Tory supporters warn Sunak’s future could be determined by Rwandan government’s response

Rishi Sunak is facing turmoil in Tory ranks over a High Court ruling that the government's Rwanda plan is illegal, with supporters warning his future could be determined by his response to the setback.

The group of New Conservative MPs said the decision was “existential” for the party, while deputy leader Lee Anderson said ministers should “ignore the law” and start sending asylum seekers to the east African nation.

Campaigners on the Tory right are now calling for a drastic overhaul of the UK's rights and treaties framework, potentially going beyond their previous proposal to bypass the European Convention on Human Rights (ECHR).

Other measures to repeal treaties, such as the Refugee Convention, should now be considered if necessary given the scope of the ruling, the New Conservatives argued.

I think we should ignore the laws and send them right back the same day

Tory deputy leader Lee Anderson

Speaking after a group meeting with other Tory MPs on Wednesday, co-chairman Danny Kruger said: “The Government should immediately announce its intention to do whatever is necessary to insist on our sovereignty.

“This means legislation that will override the outcome of the European Court of Justice, the ECHR itself and other conventions, including the Refugee Convention, if necessary.”

Co-chair Miriam Cates did not say whether she retained full confidence in the prime minister when asked by reporters.

“He said he would do whatever it takes to stop the boats. The next few days will show whether we have the legislative power and the political will to do this.

Ms Cates added: “We will support him to do whatever it takes.”

Tory deputy leader Mr Anderson said the government should “ignore the law” and send migrants back the same day they arrive in the UK.

He described the High Court ruling as a “black day for the British people” and said ministers should “just get the planes in the air now and send them to Rwanda”.

“I think the British people have been very patient, I have been very patient and now they are demanding action. And that forced us a bit now,” he said.

“My view is to get the planes in the air now and send them to Rwanda and show strength.

“It's time the government showed real leadership and sent them back, on the same day. I think we should ignore the law and send them right back the same day.”

Jonathan Gullis, a member of the New Conservative group, said there were a number of options the government could consider, including physically pushing small boats back into French waters in the English Channel.

“Obviously disappointing today's decision for the government, but critical we need to ensure a plan B is put in place quickly in order to maintain the confidence of voters and ensure we deliver on this commitment to stop the boats.” he said.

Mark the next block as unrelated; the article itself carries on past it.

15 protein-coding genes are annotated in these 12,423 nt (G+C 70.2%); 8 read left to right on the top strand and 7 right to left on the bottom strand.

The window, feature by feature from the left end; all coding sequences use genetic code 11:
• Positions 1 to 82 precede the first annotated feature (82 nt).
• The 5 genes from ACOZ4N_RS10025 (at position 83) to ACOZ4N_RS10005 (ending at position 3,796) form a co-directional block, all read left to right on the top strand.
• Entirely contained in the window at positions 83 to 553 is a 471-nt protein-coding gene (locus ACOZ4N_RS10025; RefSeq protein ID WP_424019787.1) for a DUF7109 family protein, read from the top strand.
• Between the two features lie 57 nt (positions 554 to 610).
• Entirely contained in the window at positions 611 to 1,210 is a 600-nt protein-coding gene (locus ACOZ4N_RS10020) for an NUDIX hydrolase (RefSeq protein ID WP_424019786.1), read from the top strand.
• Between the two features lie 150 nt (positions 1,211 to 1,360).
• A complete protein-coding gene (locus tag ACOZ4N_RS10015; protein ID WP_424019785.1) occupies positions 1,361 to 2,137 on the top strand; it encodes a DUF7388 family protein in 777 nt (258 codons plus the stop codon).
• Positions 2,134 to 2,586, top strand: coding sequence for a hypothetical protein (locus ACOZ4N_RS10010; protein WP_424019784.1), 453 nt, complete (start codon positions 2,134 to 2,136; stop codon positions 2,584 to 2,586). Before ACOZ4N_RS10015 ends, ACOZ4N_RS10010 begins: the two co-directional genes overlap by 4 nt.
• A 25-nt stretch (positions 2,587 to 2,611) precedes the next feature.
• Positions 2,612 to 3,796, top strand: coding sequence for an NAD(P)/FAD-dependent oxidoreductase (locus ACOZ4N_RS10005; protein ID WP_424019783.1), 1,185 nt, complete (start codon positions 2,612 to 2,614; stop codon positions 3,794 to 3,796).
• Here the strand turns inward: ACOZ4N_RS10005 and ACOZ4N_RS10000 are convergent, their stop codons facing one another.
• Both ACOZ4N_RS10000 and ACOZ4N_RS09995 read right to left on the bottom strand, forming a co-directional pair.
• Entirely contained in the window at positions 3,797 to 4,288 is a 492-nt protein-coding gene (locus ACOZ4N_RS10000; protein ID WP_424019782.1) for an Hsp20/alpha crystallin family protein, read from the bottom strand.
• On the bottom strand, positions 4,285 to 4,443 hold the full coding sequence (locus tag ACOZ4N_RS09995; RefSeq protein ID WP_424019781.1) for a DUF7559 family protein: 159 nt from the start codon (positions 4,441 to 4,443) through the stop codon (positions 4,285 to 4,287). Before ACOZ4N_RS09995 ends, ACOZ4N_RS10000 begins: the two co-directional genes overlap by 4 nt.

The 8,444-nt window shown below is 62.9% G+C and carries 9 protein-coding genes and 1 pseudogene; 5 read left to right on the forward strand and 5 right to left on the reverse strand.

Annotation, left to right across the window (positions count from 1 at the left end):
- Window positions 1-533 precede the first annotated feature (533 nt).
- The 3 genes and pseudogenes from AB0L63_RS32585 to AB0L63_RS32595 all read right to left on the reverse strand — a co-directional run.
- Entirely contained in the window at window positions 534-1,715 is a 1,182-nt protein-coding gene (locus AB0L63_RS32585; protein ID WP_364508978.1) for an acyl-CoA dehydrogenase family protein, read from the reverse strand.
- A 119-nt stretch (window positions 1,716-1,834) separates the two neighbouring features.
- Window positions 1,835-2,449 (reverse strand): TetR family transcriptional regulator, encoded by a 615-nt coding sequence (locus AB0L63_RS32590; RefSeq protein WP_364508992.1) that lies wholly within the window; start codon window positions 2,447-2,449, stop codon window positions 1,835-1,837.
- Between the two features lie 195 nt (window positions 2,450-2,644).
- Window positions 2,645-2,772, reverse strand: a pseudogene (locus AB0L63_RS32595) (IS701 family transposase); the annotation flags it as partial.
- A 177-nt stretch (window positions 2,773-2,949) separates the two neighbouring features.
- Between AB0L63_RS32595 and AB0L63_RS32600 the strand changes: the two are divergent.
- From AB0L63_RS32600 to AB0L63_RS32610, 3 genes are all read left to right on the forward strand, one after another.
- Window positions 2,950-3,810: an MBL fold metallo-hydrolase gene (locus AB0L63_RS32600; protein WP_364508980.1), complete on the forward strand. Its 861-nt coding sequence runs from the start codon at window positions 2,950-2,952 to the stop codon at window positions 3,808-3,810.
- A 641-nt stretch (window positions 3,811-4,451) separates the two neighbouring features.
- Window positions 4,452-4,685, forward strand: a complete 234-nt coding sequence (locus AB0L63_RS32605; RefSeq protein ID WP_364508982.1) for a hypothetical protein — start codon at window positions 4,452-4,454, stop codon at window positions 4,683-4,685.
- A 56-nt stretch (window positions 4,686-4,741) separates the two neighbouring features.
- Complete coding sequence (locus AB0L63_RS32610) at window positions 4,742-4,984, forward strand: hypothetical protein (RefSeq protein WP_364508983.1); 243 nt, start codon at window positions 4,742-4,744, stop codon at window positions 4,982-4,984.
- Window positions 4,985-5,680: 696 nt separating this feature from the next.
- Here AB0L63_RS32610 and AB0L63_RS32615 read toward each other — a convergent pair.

“Something that he, Danny Kruger and Bill Cash pushed in front of which was an amendment that didn't exist, might bring it as an illegal bill to repeal all the conventions and treaties that we've signed up to, which were clearly in the way of the decision of the Supreme Court to be able to enact such policies.”

He said another option would be to “literally push the boats back into French territorial waters … or if not, to take more direct action and start returning people to French shores rather than bringing them back to British shores, regardless of any conflict we may end up with the French government.”

Meanwhile, Brendan Clarke-Smith, another Tory MP from 2019, posted a photo on X, formerly Twitter, of a 2016 Daily Mail headline suggesting judges were “enemies of the people” over a ruling on Brexit.

“We are here in the past,” he wrote.

He later insisted he had not attacked the High Court judges, but referred to the “democratic choices” of the British people, adding: “As we did then with Brexit, we resolved the problem in Parliament and I intend to do that. it's happening again.”

Former cabinet minister Sir Simon Clarke said the government's response to the legal setback would be “a matter of trust” in Mr Sunak's judgment as prime minister.

He suggested that “at the very least” emergency legislation should be introduced to assert Parliament's sovereignty.

In the Commons, Home Secretary James Cleverly resisted calls to leave the ECHR and the international Refugee Convention, telling Tory MPs: “I don't think these things are necessary.”

He added that “national governments cannot simply vote themselves out of international commitments” and as a former foreign secretary he knew they were “incredibly powerful tools as we try to do good around the world”.

Mr Sunak's strategy is to seek a new treaty with Rwanda that addresses the High Court's concerns.

But the Prime Minister said that “if it becomes clear that our domestic legal frameworks or international conventions continue to frustrate plans at that point, I am prepared to change our laws and review those international relations.”